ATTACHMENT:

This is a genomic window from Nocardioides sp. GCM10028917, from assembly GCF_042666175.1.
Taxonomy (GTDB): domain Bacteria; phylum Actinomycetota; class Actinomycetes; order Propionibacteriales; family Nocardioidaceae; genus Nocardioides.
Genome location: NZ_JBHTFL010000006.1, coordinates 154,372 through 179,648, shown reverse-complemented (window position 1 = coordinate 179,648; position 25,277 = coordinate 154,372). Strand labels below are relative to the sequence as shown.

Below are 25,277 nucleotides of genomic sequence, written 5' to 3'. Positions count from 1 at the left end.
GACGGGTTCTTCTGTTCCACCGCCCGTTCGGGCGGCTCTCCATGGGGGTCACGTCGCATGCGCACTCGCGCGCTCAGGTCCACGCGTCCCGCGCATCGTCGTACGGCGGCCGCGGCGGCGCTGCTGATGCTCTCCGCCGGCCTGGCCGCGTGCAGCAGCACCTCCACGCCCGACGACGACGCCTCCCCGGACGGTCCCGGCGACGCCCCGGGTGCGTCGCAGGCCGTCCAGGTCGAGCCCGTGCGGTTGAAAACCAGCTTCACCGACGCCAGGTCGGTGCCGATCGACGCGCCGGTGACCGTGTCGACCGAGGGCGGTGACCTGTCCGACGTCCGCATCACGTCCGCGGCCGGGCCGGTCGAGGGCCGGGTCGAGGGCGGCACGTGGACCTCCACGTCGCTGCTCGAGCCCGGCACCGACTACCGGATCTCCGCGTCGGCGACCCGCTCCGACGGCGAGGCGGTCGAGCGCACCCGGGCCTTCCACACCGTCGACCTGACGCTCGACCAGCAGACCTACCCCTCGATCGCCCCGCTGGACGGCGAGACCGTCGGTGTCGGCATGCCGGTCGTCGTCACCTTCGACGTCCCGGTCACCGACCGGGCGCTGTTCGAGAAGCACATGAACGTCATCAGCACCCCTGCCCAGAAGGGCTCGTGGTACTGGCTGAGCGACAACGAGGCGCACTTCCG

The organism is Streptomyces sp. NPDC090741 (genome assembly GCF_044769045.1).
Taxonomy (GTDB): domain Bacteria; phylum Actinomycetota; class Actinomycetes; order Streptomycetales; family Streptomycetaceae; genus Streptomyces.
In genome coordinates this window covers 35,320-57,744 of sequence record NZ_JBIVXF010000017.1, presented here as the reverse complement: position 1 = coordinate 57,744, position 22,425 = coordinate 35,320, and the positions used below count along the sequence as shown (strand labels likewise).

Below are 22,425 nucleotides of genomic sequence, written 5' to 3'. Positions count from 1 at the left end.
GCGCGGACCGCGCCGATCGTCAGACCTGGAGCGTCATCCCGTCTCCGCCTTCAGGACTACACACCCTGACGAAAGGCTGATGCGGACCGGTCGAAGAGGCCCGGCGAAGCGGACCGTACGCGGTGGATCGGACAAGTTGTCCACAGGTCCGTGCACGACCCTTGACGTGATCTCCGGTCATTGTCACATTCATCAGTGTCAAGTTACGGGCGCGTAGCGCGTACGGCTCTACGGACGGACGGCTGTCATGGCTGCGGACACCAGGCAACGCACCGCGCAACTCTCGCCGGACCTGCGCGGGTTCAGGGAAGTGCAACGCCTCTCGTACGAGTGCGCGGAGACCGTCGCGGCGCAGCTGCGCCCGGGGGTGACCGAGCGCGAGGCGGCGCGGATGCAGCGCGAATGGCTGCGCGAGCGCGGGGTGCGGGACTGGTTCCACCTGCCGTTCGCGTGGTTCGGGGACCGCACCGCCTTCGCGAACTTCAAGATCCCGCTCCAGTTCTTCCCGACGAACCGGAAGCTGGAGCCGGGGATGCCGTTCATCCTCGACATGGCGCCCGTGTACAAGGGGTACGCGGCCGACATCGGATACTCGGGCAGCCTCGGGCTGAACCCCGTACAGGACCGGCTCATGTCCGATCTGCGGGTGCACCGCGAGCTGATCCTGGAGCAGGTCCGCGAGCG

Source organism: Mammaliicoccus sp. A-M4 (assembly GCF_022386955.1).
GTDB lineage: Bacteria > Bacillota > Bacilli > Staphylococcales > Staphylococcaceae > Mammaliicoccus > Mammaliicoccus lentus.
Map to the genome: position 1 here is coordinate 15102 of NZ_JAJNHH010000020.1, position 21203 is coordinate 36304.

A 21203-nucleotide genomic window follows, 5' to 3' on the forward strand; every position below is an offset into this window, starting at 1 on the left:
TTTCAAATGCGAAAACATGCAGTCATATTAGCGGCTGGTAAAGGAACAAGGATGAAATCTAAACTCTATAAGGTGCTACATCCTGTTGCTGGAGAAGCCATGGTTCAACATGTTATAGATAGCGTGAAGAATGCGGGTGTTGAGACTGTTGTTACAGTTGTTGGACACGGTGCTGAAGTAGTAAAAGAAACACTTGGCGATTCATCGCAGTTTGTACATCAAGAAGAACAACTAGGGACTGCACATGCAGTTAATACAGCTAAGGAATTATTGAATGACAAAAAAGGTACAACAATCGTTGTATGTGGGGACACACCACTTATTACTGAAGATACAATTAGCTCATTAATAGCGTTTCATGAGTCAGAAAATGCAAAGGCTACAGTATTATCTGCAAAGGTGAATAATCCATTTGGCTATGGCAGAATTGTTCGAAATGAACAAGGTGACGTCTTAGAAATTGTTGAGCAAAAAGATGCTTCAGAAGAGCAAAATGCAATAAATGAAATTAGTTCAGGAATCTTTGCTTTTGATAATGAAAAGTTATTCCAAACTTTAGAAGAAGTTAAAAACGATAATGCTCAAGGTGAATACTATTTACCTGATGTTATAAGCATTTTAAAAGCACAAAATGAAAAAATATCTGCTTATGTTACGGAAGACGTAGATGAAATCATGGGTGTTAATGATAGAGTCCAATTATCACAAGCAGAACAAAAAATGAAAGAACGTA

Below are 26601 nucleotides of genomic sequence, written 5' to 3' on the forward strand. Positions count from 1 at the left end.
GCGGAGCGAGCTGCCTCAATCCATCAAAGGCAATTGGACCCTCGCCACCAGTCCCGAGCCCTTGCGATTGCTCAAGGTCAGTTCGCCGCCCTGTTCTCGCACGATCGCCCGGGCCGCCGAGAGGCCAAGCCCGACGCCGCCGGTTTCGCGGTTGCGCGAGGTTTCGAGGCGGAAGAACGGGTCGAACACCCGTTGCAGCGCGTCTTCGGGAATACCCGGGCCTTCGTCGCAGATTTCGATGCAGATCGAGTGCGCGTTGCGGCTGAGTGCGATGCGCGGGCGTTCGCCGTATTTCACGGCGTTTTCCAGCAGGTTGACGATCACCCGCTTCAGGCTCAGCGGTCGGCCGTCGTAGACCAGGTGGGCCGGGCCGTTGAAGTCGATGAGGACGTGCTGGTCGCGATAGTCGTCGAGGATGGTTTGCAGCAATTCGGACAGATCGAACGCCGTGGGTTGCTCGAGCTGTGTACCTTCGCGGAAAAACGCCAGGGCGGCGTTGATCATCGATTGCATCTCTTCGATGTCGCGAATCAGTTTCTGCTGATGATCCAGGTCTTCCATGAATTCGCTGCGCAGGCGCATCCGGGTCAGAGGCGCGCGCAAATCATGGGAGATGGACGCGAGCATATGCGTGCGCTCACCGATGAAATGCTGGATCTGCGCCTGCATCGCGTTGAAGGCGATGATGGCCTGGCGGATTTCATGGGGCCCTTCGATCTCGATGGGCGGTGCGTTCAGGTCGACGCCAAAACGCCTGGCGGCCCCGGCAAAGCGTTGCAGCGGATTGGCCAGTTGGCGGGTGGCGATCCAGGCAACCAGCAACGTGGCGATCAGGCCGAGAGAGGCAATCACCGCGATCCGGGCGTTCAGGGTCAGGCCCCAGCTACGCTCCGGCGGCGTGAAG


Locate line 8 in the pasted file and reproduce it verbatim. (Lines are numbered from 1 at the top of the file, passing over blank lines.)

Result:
In genome coordinates this window covers 35,320-57,744 of sequence record NZ_JBIVXF010000017.1, presented here as the reverse complement: position 1 = coordinate 57,744, position 22,425 = coordinate 35,320, and the positions used below count along the sequence as shown (strand labels likewise).